During this week I listened to a CBC radio program on aging in Canada. Part of the program featured telephone calls from retired people from across the country. Many comments were heart wrenching with stories of arbitrary reductions of company pensions, attempts to live on Old Age Security and Canada Pension Benefits, concerns about failing health, lack of home care, and stress on family care=givers. The program left me to ponder the real needs of retirement.
Concerns identified during the CBC program centred on two major issues — financial security and health security. How does one prepare for either of these when so many factors may be well beyond an individual’s control ?
This blogger does not purport to give specific financial advice to postworksavvy readers. Everyone needs an individualized financial plan and professional financial expertise to help to develop such a plan. Ideally this plan evolves over a period of many years, long before retirement. Along with the professional advice, some common sense will help any financial plan — eliminating debt especially credit card debt and mortgage debt. Making a realistic spending plan based on estimated retirement income is essential. There is no shortcut — you have to spend according to your income.
Hopefully, the plan will have sources of income beyond the support offered from governments such as Old Age Security and Canada Pension. If not, a lifestyle based on extreme frugality will be needed. Perhaps some form of semi-retirement where income from part-time work supports the lifestyle could be considered if pre-retirement financial arrangements are insufficient. For those with inherited wealth, investments, savings, indexed pensions or other sources of retirement income, lifestyle choices offer more options — second and third homes, club memberships, travel, and greater freedom from day-to-day financial worries. People in this later category of financial security are able to focus on living the dream and not worrying about day-to-day finances.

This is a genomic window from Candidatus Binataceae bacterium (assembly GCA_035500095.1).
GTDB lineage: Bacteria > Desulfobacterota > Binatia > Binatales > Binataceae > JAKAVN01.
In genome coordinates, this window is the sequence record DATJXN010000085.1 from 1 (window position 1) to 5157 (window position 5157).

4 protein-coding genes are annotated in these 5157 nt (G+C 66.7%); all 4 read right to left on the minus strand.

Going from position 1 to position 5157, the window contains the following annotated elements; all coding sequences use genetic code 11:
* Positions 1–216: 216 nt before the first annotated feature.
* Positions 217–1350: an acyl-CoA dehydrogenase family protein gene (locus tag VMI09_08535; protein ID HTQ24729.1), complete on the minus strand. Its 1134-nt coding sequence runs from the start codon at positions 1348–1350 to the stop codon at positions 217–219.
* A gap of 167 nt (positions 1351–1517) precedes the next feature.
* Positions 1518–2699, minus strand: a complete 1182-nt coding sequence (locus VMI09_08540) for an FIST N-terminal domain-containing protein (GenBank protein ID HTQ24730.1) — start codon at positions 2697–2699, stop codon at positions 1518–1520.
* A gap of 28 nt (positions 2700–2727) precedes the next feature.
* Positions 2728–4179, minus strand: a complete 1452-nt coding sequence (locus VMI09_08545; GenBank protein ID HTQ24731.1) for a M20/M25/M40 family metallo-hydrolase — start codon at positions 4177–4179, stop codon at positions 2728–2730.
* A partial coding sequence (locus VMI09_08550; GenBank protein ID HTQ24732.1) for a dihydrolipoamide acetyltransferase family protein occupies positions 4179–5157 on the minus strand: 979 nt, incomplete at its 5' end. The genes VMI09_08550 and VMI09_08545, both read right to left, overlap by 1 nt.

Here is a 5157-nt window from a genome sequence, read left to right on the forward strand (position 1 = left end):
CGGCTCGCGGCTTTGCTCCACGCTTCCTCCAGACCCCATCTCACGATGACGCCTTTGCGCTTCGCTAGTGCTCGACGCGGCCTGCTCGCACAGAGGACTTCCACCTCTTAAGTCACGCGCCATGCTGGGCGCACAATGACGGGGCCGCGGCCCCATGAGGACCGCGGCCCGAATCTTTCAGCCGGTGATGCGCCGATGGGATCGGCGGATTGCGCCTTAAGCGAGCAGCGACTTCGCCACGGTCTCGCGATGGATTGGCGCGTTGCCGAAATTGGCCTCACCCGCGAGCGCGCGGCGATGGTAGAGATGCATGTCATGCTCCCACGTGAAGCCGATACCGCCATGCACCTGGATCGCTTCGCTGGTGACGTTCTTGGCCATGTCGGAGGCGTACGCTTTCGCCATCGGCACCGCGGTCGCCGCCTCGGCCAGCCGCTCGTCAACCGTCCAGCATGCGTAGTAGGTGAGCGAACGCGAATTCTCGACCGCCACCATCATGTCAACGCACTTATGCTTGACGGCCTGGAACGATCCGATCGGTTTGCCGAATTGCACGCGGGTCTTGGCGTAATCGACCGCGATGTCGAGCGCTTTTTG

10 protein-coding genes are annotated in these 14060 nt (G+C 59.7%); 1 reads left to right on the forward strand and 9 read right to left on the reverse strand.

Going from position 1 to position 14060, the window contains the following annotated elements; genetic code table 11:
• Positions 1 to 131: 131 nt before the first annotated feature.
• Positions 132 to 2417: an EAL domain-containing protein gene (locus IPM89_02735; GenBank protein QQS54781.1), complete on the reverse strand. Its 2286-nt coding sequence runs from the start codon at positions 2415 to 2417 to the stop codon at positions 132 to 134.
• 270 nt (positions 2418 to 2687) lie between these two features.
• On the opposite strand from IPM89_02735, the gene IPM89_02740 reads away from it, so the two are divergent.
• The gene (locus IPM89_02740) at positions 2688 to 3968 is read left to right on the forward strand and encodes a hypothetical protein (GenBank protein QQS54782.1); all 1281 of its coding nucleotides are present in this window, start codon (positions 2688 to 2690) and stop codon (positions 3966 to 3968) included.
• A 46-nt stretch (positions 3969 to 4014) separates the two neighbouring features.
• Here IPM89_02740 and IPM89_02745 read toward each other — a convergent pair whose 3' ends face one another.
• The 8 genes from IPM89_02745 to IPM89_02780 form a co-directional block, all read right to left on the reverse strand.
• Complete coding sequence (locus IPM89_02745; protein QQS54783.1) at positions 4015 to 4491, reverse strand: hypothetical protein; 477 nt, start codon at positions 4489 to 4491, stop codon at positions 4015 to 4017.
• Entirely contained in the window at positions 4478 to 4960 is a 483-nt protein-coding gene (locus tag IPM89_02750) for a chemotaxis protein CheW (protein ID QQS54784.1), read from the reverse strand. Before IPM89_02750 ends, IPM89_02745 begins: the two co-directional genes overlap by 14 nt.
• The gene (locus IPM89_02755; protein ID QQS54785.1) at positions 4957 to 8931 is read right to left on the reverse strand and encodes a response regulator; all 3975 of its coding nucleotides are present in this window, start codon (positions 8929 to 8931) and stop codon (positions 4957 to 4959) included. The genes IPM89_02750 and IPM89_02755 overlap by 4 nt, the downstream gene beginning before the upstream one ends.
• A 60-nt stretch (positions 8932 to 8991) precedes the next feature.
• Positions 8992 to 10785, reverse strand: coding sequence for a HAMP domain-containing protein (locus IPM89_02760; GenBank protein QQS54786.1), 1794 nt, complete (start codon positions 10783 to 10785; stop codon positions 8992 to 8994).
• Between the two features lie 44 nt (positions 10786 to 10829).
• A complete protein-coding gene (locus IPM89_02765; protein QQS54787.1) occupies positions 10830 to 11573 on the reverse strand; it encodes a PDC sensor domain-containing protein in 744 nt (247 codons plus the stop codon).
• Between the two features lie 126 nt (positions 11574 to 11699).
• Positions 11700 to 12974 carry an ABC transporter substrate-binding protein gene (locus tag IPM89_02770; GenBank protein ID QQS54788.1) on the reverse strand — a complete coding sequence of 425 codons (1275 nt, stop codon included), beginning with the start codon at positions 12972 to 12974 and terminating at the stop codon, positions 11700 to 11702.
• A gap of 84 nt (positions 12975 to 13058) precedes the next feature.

Only a lucky few will avoid health issues as they grow older. It is an unfortunate fact that regular trips to physicians, dietitians, physiotherapists, pharmacists, chiropractors and hospitals are more common as we age. Preparation for those inevitable health issues needs to form part of every retirement plan. For Canadians, universal health insurance forms a good foundation but most retirees still require additional coverage for prescription drugs, dental care, in-home nursing and other non-insured expenditures. Self care through regular physical exercise and a healthy diet are no-brainers.
In planning for post-retirement health, most people first consider physical health. But emotional health is equally important. Maintaining a positive outlook, nurturing family networks, keeping an active social life, and continuing those activities that provide a sense of accomplishment are all important factors in assuring emotional well-being.
Good genes, good luck and good insurance need to form part of the postworksavvy plan. It won’t be bullet proof as health security can never be assured but it can be planned to cover some of the unavoidable health surprises.
Dealing with the basic issues of financial and health security to the extent possible allows the postworksavvy some level of freedom — freedom to build a retirement lifestyle that is healthy, fun and full of possibilities. Your retirement won’t be risk-free — but nor is any aspect of life.
- Family Finance: Double income, no cash (financialpost.com)